House on Darque Hill Enigma 5


HOUSE ON DARQUE HILL ––
A Psychological, Existential Thriller & Mystery

by 
Richard Kerry Holtzin
© 2019


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Backstory: The novel was drawn from a short story I wrote in the mid-1980s entitled “SKYE KEEP.” The longer subtitle reads: A Quirkish Novel about a Haunted House, a Charming Cat, Romance in the Rockies, the Georgetown Loop Railroad, and Small-Town Politics” (For the synopsis, view this URL: https://amzn.to/2Vbr1BH A larger rough draft of the manuscript followed years later.) Feel free to add any comments whatsoever, including grammar tips (which I have not edited this draft for such). Instead, the draft is the last one that I wrote before editing. Now, of course, maybe the commentator will make such suggestions. Sure would be helpful!

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Enigma V

AN IMMINENT CRASH?

"Never was anything great achieved without danger."
(Niccolo Machiavelli)

Given an impending and expedient opportunity to flee from the driver who insanely drove us to Dark Hill without a concern for his or my safety, I came to the rash conclusion the only chance I had to make good a getaway was not only a passenger in a crash, but also surviving the mishap. His injuries would also have to warrant serious injury, and, therefore, an inability to chase after me. Immediately after that momentous thought and option came to me, I had to find a way to survive, or, at least, sustain minimal injuries. Without safety restraints of any kind installed in the vehicle, the probability of being ejected through a glass window was high, and, therefore, the consequence of death or serious injury. If the vehicle flipped end over end or rolled over, ejection was also possible, but so was being crushed inside the vehicle.

Addressing these aberrant thoughts, I whispered, Then I’m fucked. We’re both fucked. Why does it seem everything is against me, even when I think I might have found a way out of this goddamn lunacy? Yes, that's true, but doing nothing about anything is the oxymoron to try and solve, yes? Even failure given the attempt is success in its own way, yes? Well, then, stand up for myself and do something because it’s sure as hell better than doing nothing. Think, then act. And maybe some good luck to boot!

Sensing good luck had nothing to do with my taut situation, nervously, I stared at the driver. I wondered what he thought about what I conceived as yet another desperate means to escape. Since my consummate cynicism was stronger than a serious lack of optimism, it would require more than hope or a miracle to survive a crash given the usual accelerated speed he drove. I would, therefore, have to wait until he slowed down or altogether stopped. Since the door was locked, I had to execute my getaway only if he got out, then opened the door and removed me from the vehicle. But could I surprise and overpower the driver turned assailant and flee? Even if the driver did stop and prepared to do his worst, I quickly decided against a potential confrontation. Surprise simply was not within my purview to think I had a slim opportunity to outwit the driver.

To my disbelief, the vehicle did, in fact, begin to slow down. I wasn’t certain why this happened, other than the driver was about to do the unthinkable and teach me a lesson. Ergo, he picked up my imaginary and last chance gauntlet and I was about to be violated.

First, he downshifted into second gear and I lunged forward to brace myself on the dashboard. Anticipating the vehicle might soon come to a complete stop, the driver was going to physically demonstrate the mental powers he possessed. Possibly, he might harm me in such a way I could not conceive of another opportunity to flee. I sized him up again and considered if I could defend myself. In a nanosecond, I sensed I would fail. Still, I might have a slight edge if I suddenly lashed out and caused a meditated distraction that might buy me a few seconds to make my getaway; that is, if he got out of the vehicle, then opened my door and pounced on me.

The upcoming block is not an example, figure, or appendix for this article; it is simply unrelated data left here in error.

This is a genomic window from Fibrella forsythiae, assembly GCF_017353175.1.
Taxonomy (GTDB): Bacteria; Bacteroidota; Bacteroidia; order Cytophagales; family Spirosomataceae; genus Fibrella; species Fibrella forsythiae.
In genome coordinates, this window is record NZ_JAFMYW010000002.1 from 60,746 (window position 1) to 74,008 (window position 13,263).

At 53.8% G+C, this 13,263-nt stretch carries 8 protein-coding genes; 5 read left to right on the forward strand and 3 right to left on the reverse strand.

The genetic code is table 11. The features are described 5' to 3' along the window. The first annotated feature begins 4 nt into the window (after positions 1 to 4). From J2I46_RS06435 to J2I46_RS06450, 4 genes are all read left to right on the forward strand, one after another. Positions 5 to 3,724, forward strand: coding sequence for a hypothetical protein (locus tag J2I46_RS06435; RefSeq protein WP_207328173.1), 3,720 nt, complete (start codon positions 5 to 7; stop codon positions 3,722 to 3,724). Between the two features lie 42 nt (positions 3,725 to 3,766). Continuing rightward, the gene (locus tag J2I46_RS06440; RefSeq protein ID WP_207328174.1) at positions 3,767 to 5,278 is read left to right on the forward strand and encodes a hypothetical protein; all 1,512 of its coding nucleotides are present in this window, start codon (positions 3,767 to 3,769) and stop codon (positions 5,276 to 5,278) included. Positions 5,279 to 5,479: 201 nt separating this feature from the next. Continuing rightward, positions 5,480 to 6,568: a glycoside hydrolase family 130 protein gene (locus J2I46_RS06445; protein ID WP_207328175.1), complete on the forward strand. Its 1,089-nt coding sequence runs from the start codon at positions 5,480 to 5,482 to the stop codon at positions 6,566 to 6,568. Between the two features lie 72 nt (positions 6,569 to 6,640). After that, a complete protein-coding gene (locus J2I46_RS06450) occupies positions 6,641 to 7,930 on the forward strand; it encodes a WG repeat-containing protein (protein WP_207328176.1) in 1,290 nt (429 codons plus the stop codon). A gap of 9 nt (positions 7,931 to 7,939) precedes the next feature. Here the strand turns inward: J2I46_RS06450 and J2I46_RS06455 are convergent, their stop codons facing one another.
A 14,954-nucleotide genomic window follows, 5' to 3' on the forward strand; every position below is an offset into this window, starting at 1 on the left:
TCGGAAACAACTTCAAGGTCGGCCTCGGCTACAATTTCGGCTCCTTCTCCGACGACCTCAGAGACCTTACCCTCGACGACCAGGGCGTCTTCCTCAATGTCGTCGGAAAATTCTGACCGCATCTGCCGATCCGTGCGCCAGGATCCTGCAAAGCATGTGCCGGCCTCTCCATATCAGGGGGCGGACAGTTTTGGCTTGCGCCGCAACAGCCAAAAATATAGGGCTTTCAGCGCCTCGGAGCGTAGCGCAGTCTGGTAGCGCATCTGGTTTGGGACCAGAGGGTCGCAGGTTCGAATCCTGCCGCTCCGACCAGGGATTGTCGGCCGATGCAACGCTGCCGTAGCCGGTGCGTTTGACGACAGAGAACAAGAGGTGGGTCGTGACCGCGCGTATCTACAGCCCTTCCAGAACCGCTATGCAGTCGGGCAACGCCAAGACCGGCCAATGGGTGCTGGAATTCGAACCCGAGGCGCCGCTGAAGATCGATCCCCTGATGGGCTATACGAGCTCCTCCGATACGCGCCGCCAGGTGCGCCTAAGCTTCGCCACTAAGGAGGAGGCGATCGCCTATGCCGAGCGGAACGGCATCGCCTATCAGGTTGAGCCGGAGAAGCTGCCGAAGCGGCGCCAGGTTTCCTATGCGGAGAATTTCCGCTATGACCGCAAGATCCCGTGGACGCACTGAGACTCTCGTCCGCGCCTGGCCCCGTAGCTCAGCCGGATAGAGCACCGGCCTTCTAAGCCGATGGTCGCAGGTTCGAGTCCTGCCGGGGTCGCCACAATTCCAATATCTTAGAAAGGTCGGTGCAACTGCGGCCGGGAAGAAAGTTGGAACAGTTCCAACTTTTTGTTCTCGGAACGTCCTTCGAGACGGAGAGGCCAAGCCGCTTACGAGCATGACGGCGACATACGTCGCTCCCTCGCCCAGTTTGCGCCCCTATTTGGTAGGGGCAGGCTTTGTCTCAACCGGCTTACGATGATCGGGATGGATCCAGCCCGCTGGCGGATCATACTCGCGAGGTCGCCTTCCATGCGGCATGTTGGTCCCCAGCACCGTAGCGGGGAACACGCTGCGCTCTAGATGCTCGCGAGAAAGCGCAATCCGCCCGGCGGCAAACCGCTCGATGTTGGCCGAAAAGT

Panic abruptly and forthwith set in. I said to myself, I called down the thunder and now it’s do or die. I then heard the gears grind as the driver downshifted again. The vehicle was now in first gear. Anticipating we were about to stop, the tenseness I felt was insurmountable. Part of me didn’t know what to expect while part of me did. Still, I was afraid to admit what I suspected would be a probable outcome, even though I had already accepted the likelihood of a showdown once we stopped. I heard the words in my head, Angels of mercy protect me. Why can’t you hear me? Why doesn’t someone help me in my hour of need?

Just ahead, and directly in the beam of the headlights, I saw where the road came to what seemed a dead-end. The vehicle slowly rolled forward. I pleaded with myself again, Are we here––Dark Hill? Then the end was nearer than I thought. Oh, what did I do to deserve this punishment––this unspeakable torment and horror? Why is this happening to me? Am I to die at the hands of an assailant without knowing what transgressions I made to deserve such a fate? Is there nothing or no one who can help me? Can’t I even help myself? Realizing I had previously made similar statements and protest, now that death was closer my frantic pleas were more imperative.

My heart beat like a tympani, whatever that was. The cadence was erratic and I didn’t know if the pounding in my chest could endure such unbounded hysteria and the impending violence that I sensed was about to be unleashed. Chaos had erupted and internal alarms went off, thereby affecting accelerated neurotransmitters. Consequently, my blood pressure increased. All this medical analysis put me into the frenzy of a flight or fight response. If it wasn’t for an unwavering diagnostic focus throughout this entire unpleasant experience, I might have easily gone out of my mind. Somehow, all along the key to my survival had something to do with both my cognitive abilities transmitting notions that sometimes made sense to me, but mostly cryptic data. Perhaps it was also an inherent will to survive, despite the odds of maintaining my existence.